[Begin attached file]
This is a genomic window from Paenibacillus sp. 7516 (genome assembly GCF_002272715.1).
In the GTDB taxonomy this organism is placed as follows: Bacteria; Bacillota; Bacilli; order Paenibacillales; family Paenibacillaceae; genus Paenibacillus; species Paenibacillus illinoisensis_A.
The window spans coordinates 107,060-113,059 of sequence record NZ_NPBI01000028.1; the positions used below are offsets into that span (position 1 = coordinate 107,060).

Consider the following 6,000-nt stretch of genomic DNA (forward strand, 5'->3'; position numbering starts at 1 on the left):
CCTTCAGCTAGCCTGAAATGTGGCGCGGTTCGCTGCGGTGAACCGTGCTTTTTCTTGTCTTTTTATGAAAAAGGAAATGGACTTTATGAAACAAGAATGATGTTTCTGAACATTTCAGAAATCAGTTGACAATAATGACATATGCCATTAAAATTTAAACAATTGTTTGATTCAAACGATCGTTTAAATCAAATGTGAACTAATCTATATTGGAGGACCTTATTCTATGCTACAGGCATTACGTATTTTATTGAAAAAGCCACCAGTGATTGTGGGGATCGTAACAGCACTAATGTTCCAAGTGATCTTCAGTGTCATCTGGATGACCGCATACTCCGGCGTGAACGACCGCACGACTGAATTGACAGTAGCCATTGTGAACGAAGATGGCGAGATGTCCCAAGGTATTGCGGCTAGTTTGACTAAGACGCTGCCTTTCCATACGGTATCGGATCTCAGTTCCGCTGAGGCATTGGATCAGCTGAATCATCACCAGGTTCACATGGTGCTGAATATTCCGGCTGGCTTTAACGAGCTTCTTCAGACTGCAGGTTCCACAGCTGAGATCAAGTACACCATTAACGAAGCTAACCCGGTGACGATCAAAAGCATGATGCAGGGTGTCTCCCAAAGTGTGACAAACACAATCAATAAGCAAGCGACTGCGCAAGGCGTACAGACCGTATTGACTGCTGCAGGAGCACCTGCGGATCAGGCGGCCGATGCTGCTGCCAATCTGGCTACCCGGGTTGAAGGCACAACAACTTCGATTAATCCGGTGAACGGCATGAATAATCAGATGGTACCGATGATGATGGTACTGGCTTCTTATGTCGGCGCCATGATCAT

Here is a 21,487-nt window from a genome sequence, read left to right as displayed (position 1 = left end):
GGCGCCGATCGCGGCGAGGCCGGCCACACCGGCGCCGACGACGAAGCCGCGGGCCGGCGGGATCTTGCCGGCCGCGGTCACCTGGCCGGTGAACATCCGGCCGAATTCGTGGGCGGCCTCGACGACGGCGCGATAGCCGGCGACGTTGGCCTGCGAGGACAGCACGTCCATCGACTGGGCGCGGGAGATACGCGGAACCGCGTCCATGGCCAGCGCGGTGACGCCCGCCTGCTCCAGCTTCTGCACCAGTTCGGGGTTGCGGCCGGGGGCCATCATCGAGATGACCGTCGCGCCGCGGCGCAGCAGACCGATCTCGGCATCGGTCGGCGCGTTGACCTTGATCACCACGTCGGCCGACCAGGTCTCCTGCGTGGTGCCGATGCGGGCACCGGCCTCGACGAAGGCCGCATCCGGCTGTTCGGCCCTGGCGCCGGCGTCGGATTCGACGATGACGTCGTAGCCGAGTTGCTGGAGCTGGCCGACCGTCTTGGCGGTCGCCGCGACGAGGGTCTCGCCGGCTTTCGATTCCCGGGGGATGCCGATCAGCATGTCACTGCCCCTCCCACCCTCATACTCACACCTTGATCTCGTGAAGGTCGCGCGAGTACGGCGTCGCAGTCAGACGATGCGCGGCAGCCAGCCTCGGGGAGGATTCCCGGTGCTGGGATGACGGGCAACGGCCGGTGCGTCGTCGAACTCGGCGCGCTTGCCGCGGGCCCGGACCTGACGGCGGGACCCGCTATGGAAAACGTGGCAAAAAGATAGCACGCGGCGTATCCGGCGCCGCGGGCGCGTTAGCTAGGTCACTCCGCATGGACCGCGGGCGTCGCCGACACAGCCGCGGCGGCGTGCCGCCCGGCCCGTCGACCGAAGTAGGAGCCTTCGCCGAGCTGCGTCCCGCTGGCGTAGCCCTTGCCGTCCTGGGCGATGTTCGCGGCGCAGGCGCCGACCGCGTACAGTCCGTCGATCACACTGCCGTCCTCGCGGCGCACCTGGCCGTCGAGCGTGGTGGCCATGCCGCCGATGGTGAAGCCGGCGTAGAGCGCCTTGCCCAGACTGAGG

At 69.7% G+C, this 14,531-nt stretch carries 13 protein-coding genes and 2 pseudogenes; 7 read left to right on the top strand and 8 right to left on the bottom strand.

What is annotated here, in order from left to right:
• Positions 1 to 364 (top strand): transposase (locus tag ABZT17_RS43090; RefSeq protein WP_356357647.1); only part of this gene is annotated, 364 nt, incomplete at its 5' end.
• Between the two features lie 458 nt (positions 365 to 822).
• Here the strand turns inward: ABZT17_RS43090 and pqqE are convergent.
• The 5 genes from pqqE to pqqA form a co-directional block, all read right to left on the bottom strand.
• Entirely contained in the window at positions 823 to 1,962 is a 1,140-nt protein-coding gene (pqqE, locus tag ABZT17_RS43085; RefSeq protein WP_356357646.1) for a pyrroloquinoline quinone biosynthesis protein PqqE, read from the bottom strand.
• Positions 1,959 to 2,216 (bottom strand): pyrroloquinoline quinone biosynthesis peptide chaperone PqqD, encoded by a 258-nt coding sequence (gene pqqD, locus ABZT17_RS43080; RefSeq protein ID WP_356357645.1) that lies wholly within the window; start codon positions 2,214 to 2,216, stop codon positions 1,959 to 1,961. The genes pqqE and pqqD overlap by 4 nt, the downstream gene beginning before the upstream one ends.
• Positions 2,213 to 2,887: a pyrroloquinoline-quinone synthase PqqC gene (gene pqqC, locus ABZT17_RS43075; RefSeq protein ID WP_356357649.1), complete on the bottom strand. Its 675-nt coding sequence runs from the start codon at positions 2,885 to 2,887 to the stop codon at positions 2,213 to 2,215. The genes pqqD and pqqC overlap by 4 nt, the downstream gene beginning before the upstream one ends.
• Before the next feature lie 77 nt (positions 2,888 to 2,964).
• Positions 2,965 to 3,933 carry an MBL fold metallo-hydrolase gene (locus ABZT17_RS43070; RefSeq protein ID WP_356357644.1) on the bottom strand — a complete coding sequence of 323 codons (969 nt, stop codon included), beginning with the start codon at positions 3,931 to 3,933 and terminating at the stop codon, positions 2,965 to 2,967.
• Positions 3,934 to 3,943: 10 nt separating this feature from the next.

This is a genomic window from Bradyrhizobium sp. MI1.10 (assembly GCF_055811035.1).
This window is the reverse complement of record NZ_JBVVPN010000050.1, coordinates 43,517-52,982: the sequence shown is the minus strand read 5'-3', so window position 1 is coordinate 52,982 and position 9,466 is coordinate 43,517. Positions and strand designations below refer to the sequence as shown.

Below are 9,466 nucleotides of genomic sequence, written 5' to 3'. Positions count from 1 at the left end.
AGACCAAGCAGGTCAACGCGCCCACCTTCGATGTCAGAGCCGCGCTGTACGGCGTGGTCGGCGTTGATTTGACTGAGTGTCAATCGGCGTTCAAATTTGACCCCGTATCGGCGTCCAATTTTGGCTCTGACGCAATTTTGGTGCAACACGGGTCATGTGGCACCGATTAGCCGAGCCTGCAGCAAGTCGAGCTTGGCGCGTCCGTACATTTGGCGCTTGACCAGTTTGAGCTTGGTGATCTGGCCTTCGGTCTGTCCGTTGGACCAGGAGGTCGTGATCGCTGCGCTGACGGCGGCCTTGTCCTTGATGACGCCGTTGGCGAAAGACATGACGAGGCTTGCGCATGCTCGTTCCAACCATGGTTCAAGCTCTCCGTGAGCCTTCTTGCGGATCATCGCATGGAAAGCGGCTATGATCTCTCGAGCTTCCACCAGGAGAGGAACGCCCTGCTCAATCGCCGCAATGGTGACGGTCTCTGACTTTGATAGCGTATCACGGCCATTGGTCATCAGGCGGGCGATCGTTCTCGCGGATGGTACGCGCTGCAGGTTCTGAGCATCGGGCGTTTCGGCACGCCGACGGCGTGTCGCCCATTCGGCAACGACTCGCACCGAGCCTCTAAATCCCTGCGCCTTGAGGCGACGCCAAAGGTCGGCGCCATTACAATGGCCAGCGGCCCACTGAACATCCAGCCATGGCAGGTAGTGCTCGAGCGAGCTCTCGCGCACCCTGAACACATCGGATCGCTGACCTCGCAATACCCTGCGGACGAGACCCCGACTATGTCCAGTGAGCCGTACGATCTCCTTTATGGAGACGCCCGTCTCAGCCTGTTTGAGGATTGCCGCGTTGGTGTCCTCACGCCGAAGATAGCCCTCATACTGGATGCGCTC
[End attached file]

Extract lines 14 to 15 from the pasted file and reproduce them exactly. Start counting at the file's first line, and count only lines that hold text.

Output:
• Entirely contained in the window at positions 823 to 1,962 is a 1,140-nt protein-coding gene (pqqE, locus tag ABZT17_RS43085; RefSeq protein WP_356357646.1) for a pyrroloquinoline quinone biosynthesis protein PqqE, read from the bottom strand.
• Positions 1,959 to 2,216 (bottom strand): pyrroloquinoline quinone biosynthesis peptide chaperone PqqD, encoded by a 258-nt coding sequence (gene pqqD, locus ABZT17_RS43080; RefSeq protein ID WP_356357645.1) that lies wholly within the window; start codon positions 2,214 to 2,216, stop codon positions 1,959 to 1,961. The genes pqqE and pqqD overlap by 4 nt, the downstream gene beginning before the upstream one ends.